LITTLE ROCK, Ark. (AP) — Little Rock's push to reclaim control over its public schools remains in limbo as Arkansas officials weigh whether the district has done enough to improve six schools found to be failing.
The city's Board of Directors approved a resolution earlier this week asking the Arkansas Board of Education to allow Little Rock to hold elections for school posts. Mayor Mark Stodola is preparing to make a similar request to Gov. Asa Hutchinson, the Arkansas Democrat-Gazette reported.
A school board overseeing the 25,000-student district was dissolved under the state's takeover in January 2015 after it was deemed that six of the district's 48 schools were in academic distress.
Arkansas Education Commissioner Johnny Key said in a statement that Little Rock schools had shown "great progress," with three of the six schools removed from the classification and noticeable improvement from the three others. However, Key stopped short of saying whether the state will allow the election of a school board anytime soon, as the city requests in the resolution approved Tuesday.
"The purpose of the city's resolution is to express to the Board of Education that is in the city's best interest for our growth and vitality to have the school system returned to local control with a locally elected school board," Stodola told The Associated Press.
While the decision on local control rests with the state Board of Education, Hutchinson appoints the education commissioner. Under the current arrangement, that person essentially makes the decisions for the Little Rock district in the same way a local school board would.
An Arkansas law taking effect in August specifies new guidelines for the way in which schools are graded and establishes options for school districts under state authority.
The new law more clearly outlines how the state can return local authority to a school district, including appointing or electing a new local school board upon the recommendation of the education commissioner. It also streamlines the process that once included several community hearings about a school district's progress.
Key expressed confidence that the law would help "accelerate the momentum" for Little Rock students and expedite the district's return to local control.
Hutchinson told the AP that he wants to see the restoration of local control, but that timing is important.
"I've always supported the return of LRSD to local control, but the timing should be based upon the academic achievement of the schools and not an arbitrary time line," Hutchinson said.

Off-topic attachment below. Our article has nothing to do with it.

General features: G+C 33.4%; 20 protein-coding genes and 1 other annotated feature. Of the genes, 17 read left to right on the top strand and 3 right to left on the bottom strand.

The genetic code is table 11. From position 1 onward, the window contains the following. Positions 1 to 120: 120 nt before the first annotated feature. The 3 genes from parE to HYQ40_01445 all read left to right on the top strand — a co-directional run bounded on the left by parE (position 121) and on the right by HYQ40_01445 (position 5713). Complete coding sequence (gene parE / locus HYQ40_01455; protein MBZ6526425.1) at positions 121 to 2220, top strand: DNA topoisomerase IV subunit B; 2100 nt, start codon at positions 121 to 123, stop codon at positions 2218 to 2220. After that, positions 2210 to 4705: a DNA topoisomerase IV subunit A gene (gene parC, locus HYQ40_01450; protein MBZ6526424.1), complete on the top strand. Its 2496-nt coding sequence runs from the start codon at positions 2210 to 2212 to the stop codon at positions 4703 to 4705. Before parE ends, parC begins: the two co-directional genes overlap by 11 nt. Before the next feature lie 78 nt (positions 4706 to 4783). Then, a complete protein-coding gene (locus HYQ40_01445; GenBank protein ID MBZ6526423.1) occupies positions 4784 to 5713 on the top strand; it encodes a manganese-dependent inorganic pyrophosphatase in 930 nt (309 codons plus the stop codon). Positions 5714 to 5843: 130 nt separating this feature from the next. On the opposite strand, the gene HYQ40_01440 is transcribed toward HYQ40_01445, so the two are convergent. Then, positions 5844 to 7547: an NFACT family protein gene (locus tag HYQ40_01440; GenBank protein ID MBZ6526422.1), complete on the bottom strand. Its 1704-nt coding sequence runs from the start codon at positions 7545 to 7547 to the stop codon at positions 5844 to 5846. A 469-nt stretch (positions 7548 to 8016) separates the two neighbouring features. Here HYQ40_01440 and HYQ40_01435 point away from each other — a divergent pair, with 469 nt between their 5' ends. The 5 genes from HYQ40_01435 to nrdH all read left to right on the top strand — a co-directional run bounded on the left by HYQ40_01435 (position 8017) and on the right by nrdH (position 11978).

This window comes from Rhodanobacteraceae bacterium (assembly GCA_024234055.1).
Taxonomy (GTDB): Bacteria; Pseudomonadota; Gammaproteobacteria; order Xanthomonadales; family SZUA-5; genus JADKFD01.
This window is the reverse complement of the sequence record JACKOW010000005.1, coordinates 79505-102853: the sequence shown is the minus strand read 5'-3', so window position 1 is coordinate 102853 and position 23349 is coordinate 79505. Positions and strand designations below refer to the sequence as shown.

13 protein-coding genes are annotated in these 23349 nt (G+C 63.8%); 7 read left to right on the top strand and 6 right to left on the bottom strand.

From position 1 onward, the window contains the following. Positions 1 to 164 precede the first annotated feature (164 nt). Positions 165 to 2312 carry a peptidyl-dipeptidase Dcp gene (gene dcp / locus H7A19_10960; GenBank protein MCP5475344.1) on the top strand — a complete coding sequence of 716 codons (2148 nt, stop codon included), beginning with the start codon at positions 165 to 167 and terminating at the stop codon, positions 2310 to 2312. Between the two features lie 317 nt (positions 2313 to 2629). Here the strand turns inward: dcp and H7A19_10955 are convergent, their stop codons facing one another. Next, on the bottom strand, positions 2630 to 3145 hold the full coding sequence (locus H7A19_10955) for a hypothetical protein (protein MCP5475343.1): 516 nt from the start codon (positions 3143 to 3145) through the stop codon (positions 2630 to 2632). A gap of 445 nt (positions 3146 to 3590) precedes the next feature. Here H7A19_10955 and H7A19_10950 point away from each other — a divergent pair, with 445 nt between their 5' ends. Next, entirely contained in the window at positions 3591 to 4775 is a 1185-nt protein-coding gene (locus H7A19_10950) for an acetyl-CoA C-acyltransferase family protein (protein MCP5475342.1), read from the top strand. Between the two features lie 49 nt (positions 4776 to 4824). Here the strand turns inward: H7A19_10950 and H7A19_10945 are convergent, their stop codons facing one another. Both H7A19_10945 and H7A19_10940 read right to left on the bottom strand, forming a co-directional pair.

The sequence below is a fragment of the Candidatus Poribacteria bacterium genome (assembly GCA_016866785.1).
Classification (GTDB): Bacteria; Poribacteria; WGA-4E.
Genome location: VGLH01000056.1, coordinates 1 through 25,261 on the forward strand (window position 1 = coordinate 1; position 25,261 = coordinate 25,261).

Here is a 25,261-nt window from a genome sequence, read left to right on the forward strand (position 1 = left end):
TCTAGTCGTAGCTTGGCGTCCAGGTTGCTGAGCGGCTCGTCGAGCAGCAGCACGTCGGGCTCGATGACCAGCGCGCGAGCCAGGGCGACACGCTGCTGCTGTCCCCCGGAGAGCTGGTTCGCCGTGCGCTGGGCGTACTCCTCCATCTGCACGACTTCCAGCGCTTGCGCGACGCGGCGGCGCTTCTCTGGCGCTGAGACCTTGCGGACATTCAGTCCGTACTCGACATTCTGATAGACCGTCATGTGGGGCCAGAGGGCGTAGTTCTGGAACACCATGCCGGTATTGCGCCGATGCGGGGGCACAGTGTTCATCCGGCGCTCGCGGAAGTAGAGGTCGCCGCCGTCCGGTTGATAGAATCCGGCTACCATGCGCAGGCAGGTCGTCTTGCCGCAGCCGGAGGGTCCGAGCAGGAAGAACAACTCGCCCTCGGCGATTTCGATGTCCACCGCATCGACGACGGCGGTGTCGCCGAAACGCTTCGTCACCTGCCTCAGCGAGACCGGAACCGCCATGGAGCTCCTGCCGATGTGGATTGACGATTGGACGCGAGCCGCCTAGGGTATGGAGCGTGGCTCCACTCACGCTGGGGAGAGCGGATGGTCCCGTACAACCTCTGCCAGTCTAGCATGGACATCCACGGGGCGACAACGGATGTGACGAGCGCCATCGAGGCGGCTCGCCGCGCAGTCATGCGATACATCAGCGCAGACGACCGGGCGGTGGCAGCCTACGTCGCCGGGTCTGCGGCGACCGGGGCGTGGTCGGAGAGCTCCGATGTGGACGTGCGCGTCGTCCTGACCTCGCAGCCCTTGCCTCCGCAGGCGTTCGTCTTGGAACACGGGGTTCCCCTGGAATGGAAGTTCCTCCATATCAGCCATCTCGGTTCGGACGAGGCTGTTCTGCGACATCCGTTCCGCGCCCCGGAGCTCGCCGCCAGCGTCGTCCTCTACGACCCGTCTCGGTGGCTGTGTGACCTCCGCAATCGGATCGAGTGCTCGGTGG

Local residents have been adamant in their desire for local control being returned ever since the district was taken over by the state, and their distrust of state leadership over the district was part of the reason why voters rejected a proposal that would have paid for a new high school and other improvements.
Opponents of the plan to extend a property tax increase to pay for improvements said they were wary of giving money to a school district that hasn't had an elected school board in over two years.
The district says the tax extension would've raised $160 million for the improvement projects.
Democratic state Sen. Joyce Elliott said at the time that everyone wanted better facilities for district's students, but a comprehensive, sustainable long-term plan is needed.
The rejection of the proposal happened as the school district is set to lose millions of dollars in annual state desegregation aid.
The desegregation payments that are set to end in 2018 stem from a 1982 lawsuit the school district filed against the state and its neighboring districts, alleging state policies were still creating racial imbalance despite changes made since 1957. To settle the lawsuit, Arkansas agreed in 1989 to give the Little Rock, North Little Rock and Pulaski County special school districts additional funding for magnet schools and allowing student transfers. The payments have totaled nearly $70 million annually.
A judge signed an order in 2014 to halt the payments to the Little Rock and North Little Rock districts by June 30, 2018.